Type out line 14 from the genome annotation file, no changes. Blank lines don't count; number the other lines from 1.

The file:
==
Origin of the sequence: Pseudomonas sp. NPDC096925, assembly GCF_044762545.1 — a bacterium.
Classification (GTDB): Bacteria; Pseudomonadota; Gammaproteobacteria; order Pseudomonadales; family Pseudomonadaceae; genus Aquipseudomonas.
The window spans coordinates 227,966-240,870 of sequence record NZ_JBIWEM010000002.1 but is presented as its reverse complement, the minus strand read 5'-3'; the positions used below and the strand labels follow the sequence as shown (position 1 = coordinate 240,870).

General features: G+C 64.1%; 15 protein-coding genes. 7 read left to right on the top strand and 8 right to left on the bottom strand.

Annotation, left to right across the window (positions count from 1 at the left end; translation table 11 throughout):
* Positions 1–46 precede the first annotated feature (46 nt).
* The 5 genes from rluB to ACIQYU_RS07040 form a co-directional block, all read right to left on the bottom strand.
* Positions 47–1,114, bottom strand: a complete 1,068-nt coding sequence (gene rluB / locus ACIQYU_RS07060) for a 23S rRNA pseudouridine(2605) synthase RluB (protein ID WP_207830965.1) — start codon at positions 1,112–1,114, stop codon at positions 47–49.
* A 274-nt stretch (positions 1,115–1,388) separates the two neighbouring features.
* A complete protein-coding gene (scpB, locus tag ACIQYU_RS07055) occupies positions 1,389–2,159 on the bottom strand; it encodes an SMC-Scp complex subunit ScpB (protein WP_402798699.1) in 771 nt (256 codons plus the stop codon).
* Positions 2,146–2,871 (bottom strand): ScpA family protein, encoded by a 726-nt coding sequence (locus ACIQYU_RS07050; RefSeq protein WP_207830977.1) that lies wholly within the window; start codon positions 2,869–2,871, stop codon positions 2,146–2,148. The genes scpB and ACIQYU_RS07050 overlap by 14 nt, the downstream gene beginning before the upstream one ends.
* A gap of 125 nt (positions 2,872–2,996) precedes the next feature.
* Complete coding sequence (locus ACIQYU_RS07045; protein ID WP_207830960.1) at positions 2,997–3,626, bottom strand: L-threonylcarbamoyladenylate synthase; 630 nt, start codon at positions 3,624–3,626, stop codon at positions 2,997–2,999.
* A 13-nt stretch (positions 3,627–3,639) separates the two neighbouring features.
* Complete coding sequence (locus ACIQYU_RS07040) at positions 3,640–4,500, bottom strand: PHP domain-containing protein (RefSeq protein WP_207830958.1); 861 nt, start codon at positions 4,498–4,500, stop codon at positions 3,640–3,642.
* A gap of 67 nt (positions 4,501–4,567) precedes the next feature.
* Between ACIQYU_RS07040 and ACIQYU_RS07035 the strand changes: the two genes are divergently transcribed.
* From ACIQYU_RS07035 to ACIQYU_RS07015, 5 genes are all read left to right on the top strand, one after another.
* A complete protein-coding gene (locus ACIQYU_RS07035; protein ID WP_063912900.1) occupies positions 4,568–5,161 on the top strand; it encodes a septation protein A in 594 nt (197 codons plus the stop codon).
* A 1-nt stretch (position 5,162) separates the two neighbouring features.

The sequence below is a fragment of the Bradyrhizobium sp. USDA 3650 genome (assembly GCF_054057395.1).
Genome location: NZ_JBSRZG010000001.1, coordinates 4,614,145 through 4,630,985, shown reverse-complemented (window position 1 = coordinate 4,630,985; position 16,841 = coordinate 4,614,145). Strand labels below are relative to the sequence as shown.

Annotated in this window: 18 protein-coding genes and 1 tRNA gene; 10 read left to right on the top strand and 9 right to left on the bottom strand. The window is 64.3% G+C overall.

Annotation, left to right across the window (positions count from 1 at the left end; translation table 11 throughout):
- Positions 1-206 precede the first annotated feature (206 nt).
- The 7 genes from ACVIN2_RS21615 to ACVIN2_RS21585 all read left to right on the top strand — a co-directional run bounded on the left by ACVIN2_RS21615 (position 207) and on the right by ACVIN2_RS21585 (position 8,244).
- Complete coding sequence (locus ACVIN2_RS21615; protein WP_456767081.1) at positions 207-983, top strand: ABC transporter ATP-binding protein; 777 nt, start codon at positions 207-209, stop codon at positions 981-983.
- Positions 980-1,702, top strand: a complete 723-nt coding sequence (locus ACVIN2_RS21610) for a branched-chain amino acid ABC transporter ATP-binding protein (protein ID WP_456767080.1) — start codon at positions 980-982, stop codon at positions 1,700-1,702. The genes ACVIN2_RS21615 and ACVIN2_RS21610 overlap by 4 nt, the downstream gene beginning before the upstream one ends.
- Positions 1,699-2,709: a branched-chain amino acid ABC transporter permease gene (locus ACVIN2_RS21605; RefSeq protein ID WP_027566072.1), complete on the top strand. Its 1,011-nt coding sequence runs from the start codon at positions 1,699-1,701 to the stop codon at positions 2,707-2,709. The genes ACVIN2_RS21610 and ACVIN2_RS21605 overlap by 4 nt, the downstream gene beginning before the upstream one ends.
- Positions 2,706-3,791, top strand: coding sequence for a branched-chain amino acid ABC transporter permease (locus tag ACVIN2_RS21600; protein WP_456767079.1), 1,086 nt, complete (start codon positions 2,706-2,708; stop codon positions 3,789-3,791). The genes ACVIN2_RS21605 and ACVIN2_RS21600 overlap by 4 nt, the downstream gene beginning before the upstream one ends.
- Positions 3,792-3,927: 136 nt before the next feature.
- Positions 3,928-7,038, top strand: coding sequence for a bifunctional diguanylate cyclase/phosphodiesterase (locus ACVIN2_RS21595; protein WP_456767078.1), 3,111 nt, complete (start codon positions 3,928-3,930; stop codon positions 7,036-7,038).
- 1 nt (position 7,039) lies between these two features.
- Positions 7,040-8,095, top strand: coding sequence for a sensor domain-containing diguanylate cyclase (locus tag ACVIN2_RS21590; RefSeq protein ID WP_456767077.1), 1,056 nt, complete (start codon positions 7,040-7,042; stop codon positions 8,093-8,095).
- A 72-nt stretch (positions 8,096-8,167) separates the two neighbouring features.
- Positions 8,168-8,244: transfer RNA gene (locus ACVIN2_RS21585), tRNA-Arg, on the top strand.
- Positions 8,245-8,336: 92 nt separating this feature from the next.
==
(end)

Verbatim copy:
* A 13-nt stretch (positions 3,627–3,639) separates the two neighbouring features.